What Makes Common Stock, Common?

Suppose that the articles of incorporation provide that a corporation will have two classes of shares, with one class entitled to 90% of all dividends declared and assets upon liquidation and the other class to the remaining 10%.  Clearly, an investor would prefer the former to the latter, but would the former be considered "preferred" and the latter "common" shares?

Under California's General Corporation Law, the answer is "no".  Section 176 adopts an apophatic approach to defining "preferred shares": they are shares that are "other than common shares".  Thus, to know whether shares are "preferred shares", one must first determine whether they are "common shares".  Section 159 defines "common shares" as "shares which have no preference over any other shares with respect to distribution of assets on liquidation or with respect to payment of dividends".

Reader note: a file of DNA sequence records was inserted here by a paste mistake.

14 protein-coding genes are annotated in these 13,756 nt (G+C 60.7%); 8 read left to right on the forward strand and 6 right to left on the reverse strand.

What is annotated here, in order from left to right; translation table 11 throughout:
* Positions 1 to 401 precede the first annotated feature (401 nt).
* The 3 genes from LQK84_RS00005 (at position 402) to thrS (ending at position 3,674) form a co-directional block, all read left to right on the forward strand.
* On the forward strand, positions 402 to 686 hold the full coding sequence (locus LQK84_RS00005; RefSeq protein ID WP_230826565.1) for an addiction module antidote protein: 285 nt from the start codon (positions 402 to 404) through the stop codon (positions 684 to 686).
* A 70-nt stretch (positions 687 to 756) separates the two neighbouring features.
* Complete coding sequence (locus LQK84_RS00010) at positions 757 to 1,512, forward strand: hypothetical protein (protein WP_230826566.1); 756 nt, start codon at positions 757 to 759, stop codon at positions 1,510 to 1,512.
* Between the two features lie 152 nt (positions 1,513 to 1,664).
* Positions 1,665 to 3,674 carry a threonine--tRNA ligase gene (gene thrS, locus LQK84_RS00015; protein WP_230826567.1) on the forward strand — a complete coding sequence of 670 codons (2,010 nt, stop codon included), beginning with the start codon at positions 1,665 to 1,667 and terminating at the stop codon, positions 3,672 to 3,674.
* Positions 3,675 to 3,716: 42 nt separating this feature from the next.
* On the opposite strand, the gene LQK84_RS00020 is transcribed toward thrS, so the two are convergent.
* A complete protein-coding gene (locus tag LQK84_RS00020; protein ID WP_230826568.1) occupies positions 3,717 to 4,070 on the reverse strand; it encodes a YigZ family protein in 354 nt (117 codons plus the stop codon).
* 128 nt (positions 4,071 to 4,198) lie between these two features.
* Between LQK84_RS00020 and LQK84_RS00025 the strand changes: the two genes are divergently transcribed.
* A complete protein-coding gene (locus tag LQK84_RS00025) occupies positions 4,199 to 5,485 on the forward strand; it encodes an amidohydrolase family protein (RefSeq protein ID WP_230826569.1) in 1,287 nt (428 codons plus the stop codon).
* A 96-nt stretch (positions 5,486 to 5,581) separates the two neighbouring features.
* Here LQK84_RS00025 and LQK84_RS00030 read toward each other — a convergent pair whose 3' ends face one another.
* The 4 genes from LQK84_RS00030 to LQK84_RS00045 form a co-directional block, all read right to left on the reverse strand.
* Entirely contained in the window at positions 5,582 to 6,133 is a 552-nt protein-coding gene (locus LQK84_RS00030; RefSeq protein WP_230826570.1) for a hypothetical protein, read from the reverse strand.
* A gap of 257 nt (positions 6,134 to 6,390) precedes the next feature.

More does not mean before

In my example, one class is clearly entitled to more, but that is not the same as a right to be paid in advance of the other class.  Thus, the shares of each class are "common shares" because neither has a preference over any other shares with respect to distributions of assets.